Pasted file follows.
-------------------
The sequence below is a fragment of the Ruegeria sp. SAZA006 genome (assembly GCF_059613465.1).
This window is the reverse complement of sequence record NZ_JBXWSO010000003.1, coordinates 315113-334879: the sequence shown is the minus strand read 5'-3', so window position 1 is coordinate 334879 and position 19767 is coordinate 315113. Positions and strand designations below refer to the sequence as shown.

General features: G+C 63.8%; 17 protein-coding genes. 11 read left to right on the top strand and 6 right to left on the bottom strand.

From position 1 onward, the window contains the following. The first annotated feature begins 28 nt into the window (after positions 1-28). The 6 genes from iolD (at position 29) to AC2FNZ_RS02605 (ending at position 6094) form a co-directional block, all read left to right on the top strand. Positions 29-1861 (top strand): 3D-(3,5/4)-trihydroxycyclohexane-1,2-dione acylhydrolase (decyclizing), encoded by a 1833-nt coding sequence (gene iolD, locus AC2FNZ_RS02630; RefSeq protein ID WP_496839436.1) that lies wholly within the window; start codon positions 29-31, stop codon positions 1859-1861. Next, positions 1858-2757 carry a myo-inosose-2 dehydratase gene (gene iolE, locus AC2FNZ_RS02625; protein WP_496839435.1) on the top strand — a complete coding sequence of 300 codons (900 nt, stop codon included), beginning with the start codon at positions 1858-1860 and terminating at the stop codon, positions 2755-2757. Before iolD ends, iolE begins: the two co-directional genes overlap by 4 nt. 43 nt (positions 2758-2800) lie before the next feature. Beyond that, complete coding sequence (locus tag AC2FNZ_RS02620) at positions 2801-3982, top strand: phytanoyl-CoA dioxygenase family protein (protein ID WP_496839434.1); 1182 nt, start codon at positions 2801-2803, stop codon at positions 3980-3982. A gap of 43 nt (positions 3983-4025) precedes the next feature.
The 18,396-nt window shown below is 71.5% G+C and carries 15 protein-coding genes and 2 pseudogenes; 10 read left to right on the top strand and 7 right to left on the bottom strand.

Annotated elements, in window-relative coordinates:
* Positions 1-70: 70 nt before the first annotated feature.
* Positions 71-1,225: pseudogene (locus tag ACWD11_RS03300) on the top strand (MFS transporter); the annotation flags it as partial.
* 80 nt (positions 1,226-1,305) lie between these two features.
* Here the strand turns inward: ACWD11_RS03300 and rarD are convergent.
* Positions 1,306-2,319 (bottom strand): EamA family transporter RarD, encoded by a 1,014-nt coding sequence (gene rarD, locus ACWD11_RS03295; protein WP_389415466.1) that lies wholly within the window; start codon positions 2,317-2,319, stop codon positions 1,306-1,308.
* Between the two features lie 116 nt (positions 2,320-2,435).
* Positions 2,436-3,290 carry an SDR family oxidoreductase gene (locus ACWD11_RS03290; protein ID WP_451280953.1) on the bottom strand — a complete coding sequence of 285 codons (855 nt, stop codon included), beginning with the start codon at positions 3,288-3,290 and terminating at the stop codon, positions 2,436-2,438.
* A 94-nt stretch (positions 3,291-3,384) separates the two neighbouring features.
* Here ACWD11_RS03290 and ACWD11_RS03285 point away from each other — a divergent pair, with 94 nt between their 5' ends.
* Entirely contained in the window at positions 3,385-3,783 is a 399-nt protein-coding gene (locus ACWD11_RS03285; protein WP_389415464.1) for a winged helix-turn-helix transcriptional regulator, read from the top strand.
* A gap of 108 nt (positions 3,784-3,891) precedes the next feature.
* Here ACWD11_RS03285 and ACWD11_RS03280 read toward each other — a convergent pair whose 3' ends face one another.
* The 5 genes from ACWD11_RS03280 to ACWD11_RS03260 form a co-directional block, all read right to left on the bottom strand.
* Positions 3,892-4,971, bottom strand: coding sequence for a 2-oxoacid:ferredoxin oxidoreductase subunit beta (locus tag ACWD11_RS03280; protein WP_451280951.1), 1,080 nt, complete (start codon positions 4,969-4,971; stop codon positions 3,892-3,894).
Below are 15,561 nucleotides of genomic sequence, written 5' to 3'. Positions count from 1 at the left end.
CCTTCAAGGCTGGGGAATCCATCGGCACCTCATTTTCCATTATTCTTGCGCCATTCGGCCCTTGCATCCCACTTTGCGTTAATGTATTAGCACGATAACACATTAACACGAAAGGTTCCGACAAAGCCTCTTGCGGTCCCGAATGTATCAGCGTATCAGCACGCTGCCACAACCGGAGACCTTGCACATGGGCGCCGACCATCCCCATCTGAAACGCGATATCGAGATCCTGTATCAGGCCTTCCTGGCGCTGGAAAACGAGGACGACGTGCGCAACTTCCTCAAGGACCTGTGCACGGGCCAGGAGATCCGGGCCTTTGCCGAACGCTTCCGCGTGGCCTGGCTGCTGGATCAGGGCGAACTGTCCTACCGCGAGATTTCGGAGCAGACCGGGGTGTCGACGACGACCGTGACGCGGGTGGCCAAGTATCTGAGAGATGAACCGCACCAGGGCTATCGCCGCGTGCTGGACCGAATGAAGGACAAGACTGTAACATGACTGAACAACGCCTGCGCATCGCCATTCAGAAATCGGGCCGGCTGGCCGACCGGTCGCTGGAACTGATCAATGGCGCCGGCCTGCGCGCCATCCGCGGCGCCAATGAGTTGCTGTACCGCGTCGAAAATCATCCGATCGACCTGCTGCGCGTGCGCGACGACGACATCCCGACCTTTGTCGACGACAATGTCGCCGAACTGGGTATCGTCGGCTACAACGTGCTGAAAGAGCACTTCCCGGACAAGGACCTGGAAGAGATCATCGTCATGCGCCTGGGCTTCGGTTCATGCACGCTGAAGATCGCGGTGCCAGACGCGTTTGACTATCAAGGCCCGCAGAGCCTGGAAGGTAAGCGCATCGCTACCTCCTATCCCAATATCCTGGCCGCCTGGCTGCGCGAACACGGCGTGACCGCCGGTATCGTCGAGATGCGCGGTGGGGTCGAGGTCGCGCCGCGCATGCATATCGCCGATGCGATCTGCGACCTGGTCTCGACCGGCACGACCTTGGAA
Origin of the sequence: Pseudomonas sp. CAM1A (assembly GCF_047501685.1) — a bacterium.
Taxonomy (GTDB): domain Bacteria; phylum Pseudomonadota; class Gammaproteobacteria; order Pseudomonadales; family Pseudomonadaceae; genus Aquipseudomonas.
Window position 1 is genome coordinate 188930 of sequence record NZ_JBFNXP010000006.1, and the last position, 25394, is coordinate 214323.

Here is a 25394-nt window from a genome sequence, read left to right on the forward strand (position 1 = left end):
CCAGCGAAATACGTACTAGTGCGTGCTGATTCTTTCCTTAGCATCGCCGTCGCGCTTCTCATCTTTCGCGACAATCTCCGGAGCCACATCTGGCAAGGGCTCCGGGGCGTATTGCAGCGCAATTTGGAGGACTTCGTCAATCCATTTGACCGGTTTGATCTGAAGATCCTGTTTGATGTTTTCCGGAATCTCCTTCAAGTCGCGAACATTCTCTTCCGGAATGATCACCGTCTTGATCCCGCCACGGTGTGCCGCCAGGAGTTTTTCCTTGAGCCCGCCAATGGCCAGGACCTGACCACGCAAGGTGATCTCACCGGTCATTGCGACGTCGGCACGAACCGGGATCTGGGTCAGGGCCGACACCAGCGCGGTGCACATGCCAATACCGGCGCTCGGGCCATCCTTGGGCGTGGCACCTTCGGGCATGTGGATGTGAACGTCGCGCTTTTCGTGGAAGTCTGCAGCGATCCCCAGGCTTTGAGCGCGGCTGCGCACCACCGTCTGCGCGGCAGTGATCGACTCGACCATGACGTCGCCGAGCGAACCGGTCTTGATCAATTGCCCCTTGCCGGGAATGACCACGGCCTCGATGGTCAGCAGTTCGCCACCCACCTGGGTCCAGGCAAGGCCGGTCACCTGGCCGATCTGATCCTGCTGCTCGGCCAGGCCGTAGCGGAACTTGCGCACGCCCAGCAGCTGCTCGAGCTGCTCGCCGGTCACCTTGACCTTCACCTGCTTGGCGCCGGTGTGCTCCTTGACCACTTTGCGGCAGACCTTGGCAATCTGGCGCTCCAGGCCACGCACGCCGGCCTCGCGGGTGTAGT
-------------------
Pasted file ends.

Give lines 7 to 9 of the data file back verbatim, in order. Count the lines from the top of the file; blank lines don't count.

* Positions 1-70: 70 nt before the first annotated feature.
* Positions 71-1,225: pseudogene (locus tag ACWD11_RS03300) on the top strand (MFS transporter); the annotation flags it as partial.
* 80 nt (positions 1,226-1,305) lie between these two features.